The True Adventures of Jay B R Wokky, Web Serials

Jay B. R. Wokky Ch. 40.9 — A Conversation with the King

Ch. 40.9 — Butterfingers rushed away to the kitchen, where Cook and her assistants kneaded bread dough, stirred the stew, peeled potatoes, and chopped up a large chunk of beef. Cook did not look happy.
“Something’s wrong here,” she muttered. “King on his deathbed, Queen sick, royal children missing, and they want to have a celebration feast? What’s to celebrate? What’s this kingdom coming to?”
At that moment, a tove scurried across the floor. Cook screamed, grabbed the rolling pin, and began to chase the tove around, raining blows on it. “Get out of my kitchen! Get out!”
The tove squeaked in panic and raced around the room. Delighted for the break, the cook’s helpers joined the chase, shouting as they danced in and out of her way.
In the midst of the chaos, Butterfingers flitted between the moving figures, staying unseen while he grabbed a flask of water and a sack full of fruit, bread, and cheese. After delivering these to the queen, he scurried through the secret passageways until he came to the king’s apartment. He peeked inside.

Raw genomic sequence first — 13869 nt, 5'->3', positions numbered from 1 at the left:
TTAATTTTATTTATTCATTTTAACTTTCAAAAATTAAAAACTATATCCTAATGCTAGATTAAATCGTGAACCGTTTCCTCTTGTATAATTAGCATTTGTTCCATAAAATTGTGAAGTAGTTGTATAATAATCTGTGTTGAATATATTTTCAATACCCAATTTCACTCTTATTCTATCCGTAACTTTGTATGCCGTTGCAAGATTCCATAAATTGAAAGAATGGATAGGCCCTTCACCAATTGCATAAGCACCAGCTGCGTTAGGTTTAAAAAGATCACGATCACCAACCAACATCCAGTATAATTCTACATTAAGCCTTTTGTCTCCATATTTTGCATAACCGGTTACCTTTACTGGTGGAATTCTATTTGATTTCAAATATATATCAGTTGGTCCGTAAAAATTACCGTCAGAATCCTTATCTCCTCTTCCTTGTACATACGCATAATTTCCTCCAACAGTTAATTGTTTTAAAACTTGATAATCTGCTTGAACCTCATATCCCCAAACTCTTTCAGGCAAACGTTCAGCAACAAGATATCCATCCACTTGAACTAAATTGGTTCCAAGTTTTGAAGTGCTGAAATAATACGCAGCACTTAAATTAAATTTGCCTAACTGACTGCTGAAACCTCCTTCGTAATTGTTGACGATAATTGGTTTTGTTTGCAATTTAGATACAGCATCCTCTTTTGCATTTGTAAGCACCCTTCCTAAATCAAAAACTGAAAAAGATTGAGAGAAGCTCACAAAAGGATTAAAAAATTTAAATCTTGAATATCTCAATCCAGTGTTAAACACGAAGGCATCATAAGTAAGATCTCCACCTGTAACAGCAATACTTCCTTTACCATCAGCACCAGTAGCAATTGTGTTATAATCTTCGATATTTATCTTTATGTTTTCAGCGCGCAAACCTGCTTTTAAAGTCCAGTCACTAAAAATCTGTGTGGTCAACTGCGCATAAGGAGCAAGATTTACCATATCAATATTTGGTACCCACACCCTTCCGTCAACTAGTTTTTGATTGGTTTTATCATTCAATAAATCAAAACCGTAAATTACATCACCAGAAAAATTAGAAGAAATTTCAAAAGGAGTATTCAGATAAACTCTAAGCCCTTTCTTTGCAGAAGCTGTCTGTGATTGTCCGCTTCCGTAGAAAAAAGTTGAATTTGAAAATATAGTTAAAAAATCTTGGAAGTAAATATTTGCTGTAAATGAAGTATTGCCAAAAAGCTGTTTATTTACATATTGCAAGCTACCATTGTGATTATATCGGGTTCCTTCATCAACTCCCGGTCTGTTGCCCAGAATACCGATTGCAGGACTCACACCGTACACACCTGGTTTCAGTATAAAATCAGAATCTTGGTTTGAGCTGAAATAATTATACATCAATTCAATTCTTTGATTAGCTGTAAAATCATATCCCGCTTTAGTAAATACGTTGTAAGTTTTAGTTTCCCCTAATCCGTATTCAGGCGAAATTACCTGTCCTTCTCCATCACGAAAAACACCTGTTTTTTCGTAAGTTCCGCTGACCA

The king lay on his bed. Four armed guards stood at attention near the doors.
Butterfingers watched for the rise and fall of the king’s chest, a flutter of his eyelids or hands, or any sign that the king was still alive, but the enormous man lay still.
Butterfingers crouched on the stone tiles, put his hands to his head, and squeezed. “Think, think.”
Then he had an idea. He made his way back to the hallway, where a suit of armor stood at attention. He grabbed the ax and shoved the armor over. Crash! Before the guards could open the door, Butterfingers was back in hiding. He returned to the king’s room. Only one guard remained at his post. Butterfingers crept up behind the guard and hit him over the head with the blunt end of the ax.  The poor fellow slumped to the floor.
Butterfingers dropped the ax and leaped onto the bed, close to the king’s head. “Majesty? Are you alive?” He felt for a pulse and found one, faint and erratic. The king’s skin was clammy, his breathing shallow.
The king’s eyes blinked open. “Who?” he whispered.
“A friend of Ezra’s.”
He moaned. “Enemy in castle. Natalie dead. Sons dead. I’m next.”
Butterfingers shook his head. “No, Sire, they’re not dead, just in hiding. Don’t give up hope. Keep fighting.”
The king’s eyes were wet, his expression tortured. “Ezra. All my fault.” He turned his head away and closed his eyes.
Butterfingers pleaded with him, but the king’s eyes remained closed.
At last the gnome leaped from the bed and ran back into the passage. His heart hammered in his chest. Butterfingers was not a brave gnome. He wasn’t very smart, and he wasn’t wise. What could he do against such an enemy? Who could he call on for help? No one in his kingdom would believe such a young, clumsy gnome. He almost wept with despair.
Then he thought of Ezra, who had befriended him, taught him, and treated him like an equal. Butterfingers couldn’t let his best friend down. Butterfingers gathered up his courage and hurried away.

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